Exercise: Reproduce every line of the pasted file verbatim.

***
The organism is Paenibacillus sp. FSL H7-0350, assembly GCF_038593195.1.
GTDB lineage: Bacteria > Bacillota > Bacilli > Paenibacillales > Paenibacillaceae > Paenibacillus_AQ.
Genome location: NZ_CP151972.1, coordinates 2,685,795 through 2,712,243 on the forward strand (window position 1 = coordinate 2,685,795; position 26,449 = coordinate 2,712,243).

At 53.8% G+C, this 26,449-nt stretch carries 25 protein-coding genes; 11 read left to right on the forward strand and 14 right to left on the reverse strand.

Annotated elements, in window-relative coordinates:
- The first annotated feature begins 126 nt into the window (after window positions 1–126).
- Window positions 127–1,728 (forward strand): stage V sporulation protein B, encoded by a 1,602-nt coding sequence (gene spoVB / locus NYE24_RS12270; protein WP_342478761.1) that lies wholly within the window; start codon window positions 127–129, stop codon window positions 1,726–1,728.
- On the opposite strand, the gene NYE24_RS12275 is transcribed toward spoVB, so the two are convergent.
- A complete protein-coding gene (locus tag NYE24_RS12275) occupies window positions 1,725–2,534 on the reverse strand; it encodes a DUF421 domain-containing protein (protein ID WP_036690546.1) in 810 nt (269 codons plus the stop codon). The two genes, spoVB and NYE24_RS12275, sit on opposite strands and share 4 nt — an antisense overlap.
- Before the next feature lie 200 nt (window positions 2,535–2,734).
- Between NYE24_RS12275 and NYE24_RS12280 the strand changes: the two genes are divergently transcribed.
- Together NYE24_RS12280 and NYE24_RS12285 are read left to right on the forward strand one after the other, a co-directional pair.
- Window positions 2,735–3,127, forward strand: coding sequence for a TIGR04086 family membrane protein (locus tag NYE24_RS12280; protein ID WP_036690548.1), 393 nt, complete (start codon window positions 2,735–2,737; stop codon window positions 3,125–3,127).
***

The organism is Paenibacillus sp. FSL H7-0350, assembly GCF_038593195.1.
GTDB lineage: Bacteria > Bacillota > Bacilli > Paenibacillales > Paenibacillaceae > Paenibacillus_AQ.
Genome location: NZ_CP151972.1, coordinates 2,685,795 through 2,712,243 on the forward strand (window position 1 = coordinate 2,685,795; position 26,449 = coordinate 2,712,243).

At 53.8% G+C, this 26,449-nt stretch carries 25 protein-coding genes; 11 read left to right on the forward strand and 14 right to left on the reverse strand.

Annotated elements, in window-relative coordinates:
- The first annotated feature begins 126 nt into the window (after window positions 1–126).
- Window positions 127–1,728 (forward strand): stage V sporulation protein B, encoded by a 1,602-nt coding sequence (gene spoVB / locus NYE24_RS12270; protein WP_342478761.1) that lies wholly within the window; start codon window positions 127–129, stop codon window positions 1,726–1,728.
- On the opposite strand, the gene NYE24_RS12275 is transcribed toward spoVB, so the two are convergent.
- A complete protein-coding gene (locus tag NYE24_RS12275) occupies window positions 1,725–2,534 on the reverse strand; it encodes a DUF421 domain-containing protein (protein ID WP_036690546.1) in 810 nt (269 codons plus the stop codon). The two genes, spoVB and NYE24_RS12275, sit on opposite strands and share 4 nt — an antisense overlap.
- Before the next feature lie 200 nt (window positions 2,535–2,734).
- Between NYE24_RS12275 and NYE24_RS12280 the strand changes: the two genes are divergently transcribed.
- Together NYE24_RS12280 and NYE24_RS12285 are read left to right on the forward strand one after the other, a co-directional pair.
- Window positions 2,735–3,127, forward strand: coding sequence for a TIGR04086 family membrane protein (locus tag NYE24_RS12280; protein ID WP_036690548.1), 393 nt, complete (start codon window positions 2,735–2,737; stop codon window positions 3,125–3,127).